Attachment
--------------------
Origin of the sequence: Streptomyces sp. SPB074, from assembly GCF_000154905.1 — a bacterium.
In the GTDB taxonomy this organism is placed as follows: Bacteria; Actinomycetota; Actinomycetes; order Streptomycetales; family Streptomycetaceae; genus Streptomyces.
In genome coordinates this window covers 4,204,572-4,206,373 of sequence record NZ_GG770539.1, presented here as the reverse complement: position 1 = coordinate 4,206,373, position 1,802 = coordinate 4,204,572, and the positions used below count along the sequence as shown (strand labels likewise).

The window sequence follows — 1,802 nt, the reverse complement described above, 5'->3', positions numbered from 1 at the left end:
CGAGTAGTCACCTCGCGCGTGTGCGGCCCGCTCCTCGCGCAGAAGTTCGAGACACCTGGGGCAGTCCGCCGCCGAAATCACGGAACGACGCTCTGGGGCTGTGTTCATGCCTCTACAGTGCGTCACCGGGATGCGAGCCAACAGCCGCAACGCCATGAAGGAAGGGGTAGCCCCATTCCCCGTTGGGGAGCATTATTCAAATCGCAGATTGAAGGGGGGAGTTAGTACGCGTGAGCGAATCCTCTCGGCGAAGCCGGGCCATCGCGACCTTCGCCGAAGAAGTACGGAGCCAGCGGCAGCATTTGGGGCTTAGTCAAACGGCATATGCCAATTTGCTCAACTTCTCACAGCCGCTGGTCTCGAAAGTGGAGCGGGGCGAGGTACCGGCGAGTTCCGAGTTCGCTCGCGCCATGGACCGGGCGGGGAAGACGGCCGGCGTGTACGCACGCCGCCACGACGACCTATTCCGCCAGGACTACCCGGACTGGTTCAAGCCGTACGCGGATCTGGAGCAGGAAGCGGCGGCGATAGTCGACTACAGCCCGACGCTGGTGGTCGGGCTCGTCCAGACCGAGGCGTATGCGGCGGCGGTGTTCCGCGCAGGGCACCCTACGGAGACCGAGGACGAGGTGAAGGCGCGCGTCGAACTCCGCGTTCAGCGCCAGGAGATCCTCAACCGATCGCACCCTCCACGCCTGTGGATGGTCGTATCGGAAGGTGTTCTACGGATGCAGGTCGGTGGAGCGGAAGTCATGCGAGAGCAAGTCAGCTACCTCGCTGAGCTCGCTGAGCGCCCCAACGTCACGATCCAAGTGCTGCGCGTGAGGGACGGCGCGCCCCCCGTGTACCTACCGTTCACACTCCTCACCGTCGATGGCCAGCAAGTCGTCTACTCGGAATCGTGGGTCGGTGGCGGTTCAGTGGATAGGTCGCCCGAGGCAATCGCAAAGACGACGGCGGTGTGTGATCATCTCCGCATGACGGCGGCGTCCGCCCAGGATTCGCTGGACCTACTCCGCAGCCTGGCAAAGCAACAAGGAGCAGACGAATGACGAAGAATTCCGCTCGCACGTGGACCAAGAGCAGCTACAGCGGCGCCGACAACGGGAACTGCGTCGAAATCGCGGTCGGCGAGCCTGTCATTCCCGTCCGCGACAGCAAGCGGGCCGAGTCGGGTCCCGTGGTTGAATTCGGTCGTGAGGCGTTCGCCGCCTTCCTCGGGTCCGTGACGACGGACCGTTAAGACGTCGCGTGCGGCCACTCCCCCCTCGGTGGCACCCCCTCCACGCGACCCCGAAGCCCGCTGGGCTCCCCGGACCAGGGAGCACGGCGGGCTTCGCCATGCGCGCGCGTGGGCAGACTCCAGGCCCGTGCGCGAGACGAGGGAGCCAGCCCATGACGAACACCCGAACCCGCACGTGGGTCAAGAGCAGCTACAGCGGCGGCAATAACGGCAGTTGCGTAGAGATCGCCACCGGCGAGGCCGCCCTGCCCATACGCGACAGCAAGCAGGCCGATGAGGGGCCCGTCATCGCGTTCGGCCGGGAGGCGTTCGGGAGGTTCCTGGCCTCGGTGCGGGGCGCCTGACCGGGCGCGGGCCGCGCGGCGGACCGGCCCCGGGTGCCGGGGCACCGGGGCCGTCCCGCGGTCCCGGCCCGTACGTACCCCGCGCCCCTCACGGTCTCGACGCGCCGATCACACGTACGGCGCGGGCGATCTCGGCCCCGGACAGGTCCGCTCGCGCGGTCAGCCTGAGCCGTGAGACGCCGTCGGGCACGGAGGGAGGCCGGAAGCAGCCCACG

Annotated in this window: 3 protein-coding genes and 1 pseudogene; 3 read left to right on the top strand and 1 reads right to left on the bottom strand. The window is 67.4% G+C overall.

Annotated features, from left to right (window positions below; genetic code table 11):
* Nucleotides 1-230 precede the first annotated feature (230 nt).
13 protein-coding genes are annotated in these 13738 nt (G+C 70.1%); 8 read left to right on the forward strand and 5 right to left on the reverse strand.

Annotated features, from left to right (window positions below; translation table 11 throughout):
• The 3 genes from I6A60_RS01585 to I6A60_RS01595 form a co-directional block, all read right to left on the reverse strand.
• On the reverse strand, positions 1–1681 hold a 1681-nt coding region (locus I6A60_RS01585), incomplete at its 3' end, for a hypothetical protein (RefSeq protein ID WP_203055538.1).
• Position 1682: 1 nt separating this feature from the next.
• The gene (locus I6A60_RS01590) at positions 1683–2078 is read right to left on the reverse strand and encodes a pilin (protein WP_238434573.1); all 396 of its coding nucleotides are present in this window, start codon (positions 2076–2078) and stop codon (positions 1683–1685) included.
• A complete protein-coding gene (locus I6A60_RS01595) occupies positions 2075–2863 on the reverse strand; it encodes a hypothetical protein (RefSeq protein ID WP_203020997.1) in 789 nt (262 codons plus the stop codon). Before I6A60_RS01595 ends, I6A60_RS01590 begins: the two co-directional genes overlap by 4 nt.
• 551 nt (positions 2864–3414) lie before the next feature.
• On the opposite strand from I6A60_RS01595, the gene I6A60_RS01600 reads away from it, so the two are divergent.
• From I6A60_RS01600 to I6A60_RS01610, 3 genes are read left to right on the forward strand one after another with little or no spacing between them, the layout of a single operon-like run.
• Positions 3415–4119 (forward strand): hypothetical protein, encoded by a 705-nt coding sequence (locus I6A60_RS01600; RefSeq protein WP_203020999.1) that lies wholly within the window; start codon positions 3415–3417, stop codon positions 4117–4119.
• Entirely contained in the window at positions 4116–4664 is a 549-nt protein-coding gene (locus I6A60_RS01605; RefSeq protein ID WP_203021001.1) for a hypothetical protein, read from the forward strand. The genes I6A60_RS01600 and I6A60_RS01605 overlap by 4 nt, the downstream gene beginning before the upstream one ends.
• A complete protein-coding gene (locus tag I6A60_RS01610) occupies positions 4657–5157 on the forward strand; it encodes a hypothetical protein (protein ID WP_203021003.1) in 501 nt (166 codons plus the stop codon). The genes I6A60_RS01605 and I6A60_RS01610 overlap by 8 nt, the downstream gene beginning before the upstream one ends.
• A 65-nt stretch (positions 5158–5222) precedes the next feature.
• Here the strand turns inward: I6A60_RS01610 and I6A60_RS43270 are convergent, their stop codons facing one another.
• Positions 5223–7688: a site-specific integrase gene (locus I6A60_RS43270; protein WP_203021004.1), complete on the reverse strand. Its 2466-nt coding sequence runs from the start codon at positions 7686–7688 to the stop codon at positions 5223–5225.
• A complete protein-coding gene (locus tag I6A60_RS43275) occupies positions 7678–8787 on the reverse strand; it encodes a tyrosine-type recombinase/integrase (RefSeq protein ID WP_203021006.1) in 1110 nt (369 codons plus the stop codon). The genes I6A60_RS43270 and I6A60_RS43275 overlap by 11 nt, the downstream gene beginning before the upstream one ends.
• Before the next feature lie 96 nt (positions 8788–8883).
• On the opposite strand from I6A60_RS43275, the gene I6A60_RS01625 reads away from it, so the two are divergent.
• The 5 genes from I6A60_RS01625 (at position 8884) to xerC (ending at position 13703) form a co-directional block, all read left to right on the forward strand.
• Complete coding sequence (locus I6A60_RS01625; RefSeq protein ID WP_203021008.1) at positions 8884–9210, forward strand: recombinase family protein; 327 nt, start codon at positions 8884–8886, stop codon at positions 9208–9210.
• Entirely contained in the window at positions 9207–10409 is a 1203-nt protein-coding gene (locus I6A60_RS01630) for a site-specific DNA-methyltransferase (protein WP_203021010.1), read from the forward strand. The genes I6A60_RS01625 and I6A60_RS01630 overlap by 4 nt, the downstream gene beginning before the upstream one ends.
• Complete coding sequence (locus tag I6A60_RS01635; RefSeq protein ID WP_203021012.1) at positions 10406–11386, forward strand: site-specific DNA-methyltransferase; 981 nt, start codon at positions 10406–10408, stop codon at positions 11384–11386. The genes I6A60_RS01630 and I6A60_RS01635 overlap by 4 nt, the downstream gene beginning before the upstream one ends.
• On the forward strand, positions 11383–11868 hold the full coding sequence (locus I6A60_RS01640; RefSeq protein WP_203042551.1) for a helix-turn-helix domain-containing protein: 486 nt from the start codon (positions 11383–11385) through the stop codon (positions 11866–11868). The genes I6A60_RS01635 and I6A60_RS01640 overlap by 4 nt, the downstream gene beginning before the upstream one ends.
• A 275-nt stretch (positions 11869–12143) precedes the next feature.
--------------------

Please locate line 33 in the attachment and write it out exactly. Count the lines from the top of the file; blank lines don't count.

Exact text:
• A 275-nt stretch (positions 11869–12143) precedes the next feature.